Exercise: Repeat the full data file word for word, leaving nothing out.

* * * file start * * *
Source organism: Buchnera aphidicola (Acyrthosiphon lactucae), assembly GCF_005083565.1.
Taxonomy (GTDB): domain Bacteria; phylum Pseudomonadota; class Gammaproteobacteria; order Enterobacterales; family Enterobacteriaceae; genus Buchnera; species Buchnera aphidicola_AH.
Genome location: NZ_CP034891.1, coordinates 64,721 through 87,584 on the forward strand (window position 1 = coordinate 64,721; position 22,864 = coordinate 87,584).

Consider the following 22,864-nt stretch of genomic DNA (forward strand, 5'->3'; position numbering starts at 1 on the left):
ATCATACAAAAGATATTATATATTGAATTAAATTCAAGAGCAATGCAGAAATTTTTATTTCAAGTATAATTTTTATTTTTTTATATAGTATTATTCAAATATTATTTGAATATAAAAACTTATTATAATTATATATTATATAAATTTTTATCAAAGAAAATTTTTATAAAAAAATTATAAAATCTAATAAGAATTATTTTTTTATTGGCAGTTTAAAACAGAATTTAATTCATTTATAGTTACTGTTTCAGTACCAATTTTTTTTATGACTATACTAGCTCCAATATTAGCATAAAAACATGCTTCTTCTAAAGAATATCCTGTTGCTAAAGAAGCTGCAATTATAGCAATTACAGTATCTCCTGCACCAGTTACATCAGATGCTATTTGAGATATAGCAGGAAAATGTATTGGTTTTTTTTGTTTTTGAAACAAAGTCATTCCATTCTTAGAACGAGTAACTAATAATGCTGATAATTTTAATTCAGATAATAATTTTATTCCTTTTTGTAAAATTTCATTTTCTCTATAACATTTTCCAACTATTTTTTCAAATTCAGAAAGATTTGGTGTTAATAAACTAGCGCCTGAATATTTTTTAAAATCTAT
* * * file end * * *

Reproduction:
Source organism: Buchnera aphidicola (Acyrthosiphon lactucae), assembly GCF_005083565.1.
Taxonomy (GTDB): domain Bacteria; phylum Pseudomonadota; class Gammaproteobacteria; order Enterobacterales; family Enterobacteriaceae; genus Buchnera; species Buchnera aphidicola_AH.
Genome location: NZ_CP034891.1, coordinates 64,721 through 87,584 on the forward strand (window position 1 = coordinate 64,721; position 22,864 = coordinate 87,584).

Consider the following 22,864-nt stretch of genomic DNA (forward strand, 5'->3'; position numbering starts at 1 on the left):
ATCATACAAAAGATATTATATATTGAATTAAATTCAAGAGCAATGCAGAAATTTTTATTTCAAGTATAATTTTTATTTTTTTATATAGTATTATTCAAATATTATTTGAATATAAAAACTTATTATAATTATATATTATATAAATTTTTATCAAAGAAAATTTTTATAAAAAAATTATAAAATCTAATAAGAATTATTTTTTTATTGGCAGTTTAAAACAGAATTTAATTCATTTATAGTTACTGTTTCAGTACCAATTTTTTTTATGACTATACTAGCTCCAATATTAGCATAAAAACATGCTTCTTCTAAAGAATATCCTGTTGCTAAAGAAGCTGCAATTATAGCAATTACAGTATCTCCTGCACCAGTTACATCAGATGCTATTTGAGATATAGCAGGAAAATGTATTGGTTTTTTTTGTTTTTGAAACAAAGTCATTCCATTCTTAGAACGAGTAACTAATAATGCTGATAATTTTAATTCAGATAATAATTTTATTCCTTTTTGTAAAATTTCATTTTCTCTATAACATTTTCCAACTATTTTTTCAAATTCAGAAAGATTTGGTGTTAATAAACTAGCGCCTGAATATTTTTTAAAATCTAT